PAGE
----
It Costs More to Purchase a Home This Week, Thanks to Janet Yellen
Life + Money

It Costs More to Purchase a Home This Week, Thanks to Janet Yellen


Buying a home just got a little more expensive and recent Fed comments about a possible December interest rate hike are to blame.

Rates on 30-year fixed-rate mortgages, the most popular type of home loan, jumped over the past week, according to two separate surveys.

Freddie Mac, the mortgage giant, reported Thursday that the rate on those 30-year home loans leapt to 3.87 percent this week from 3.76 percent last week. Bankrate’s survey, also released Thursday, showed a similar jump and a smaller increase in the rate on 30-year jumbo loans, which are used to buy more expensive homes. Both surveys showed that rates on 15-year fixed mortgages — a common refinance option — and the five-year adjustable loan both rose from last week.

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The increases come after the Federal Reserve last week explicitly said that it would consider whether to raise the federal funds rate — a benchmark for interest rates on business and consumer loans including mortgages — at its next meeting in December. Fed Chair Janet Yellen on Wednesday echoed the statement in comments she made before Congress, calling a hike in December “a live possibility.”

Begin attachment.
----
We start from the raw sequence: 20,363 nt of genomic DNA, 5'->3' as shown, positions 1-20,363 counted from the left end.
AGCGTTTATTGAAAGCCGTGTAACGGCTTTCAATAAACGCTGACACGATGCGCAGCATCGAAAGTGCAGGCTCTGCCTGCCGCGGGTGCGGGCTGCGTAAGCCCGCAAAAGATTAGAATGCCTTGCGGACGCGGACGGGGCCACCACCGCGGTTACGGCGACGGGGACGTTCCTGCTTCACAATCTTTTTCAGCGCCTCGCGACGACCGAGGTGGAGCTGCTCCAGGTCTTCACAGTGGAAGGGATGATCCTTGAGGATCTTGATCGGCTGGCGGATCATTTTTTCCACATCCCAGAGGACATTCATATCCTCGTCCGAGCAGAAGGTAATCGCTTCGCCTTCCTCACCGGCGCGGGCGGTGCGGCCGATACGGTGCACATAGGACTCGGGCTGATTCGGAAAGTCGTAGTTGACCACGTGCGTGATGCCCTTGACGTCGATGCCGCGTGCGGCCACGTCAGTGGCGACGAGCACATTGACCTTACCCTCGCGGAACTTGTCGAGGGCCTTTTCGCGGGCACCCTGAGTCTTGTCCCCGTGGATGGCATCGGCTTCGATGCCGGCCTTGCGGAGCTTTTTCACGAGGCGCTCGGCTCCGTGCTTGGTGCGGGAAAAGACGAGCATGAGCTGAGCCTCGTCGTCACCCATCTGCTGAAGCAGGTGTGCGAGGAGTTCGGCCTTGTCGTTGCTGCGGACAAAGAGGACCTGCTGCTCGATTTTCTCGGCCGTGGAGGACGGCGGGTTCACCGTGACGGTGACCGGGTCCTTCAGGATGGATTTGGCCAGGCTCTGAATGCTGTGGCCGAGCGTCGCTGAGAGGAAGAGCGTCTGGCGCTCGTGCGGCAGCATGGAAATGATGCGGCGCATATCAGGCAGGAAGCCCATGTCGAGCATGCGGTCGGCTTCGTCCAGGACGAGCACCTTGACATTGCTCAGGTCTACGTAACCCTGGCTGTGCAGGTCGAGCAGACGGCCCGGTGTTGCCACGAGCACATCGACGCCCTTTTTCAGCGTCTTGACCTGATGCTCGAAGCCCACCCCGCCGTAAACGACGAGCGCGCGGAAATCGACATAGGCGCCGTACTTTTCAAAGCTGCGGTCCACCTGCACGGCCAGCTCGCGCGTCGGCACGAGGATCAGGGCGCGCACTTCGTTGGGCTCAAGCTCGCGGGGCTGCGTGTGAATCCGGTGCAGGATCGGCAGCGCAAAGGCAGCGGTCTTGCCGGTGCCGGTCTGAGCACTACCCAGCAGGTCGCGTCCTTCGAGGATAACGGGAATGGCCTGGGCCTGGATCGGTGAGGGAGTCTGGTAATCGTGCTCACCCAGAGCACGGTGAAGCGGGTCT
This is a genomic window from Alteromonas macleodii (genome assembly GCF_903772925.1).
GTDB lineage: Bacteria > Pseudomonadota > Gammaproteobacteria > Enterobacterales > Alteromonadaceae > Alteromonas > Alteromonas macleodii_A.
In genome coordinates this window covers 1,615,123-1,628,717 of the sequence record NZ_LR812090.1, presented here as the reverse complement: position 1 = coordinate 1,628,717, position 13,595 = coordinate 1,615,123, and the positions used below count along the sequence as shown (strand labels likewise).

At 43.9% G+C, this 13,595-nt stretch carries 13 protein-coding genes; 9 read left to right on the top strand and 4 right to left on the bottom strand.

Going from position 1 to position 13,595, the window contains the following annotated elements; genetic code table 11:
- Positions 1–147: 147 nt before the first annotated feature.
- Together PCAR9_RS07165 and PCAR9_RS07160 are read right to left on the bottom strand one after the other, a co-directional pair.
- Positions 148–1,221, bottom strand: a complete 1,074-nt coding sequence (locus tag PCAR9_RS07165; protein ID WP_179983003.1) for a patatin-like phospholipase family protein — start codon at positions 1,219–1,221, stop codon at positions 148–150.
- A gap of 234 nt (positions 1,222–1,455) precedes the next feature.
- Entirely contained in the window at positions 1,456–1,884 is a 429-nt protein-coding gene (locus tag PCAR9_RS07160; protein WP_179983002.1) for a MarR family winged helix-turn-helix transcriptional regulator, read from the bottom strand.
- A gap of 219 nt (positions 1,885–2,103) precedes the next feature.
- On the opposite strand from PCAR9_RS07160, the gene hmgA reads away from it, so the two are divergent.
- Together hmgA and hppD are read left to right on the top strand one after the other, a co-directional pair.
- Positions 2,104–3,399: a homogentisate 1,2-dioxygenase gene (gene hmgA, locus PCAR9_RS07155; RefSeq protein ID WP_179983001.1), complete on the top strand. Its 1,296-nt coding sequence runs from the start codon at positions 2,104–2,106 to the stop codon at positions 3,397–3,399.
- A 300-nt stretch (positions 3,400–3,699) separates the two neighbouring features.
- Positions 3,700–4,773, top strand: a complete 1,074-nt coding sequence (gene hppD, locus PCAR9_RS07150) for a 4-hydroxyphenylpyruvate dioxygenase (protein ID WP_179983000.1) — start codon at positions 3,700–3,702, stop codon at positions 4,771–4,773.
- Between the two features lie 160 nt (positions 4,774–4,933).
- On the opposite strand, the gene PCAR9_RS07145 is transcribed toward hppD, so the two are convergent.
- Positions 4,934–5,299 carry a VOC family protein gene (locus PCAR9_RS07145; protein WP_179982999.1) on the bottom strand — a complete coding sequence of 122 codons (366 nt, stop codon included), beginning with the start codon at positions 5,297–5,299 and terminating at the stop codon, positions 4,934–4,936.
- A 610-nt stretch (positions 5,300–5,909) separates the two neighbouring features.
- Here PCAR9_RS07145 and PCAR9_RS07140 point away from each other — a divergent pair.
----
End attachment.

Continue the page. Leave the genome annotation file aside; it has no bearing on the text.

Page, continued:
Homebuyers who locked in mortgage rates this week rather than last week are probably kicking themselves. For instance, a borrower this week will be paying $12.53 a month more on a 30-year, $200,000 mortgage and will shell out $4,512.90 more in interest over the life of the loan.

That may not seem like much relative to the purchase price of the home. But consider if the borrower was able to instead invest that $12.53 in monthly savings in the S&P 500 for the next 30 years. Given the index’s 10-year average return rate of 7.67 percent, that borrower would earn $13,849 in addition to saving the $4,500 in interest.

Homebuyers who haven’t yet locked in their rates can console themselves knowing that whatever they’ll be paying is still historically low — and well below Freddie Mac’s average of 8.46 percent dating back to 1971.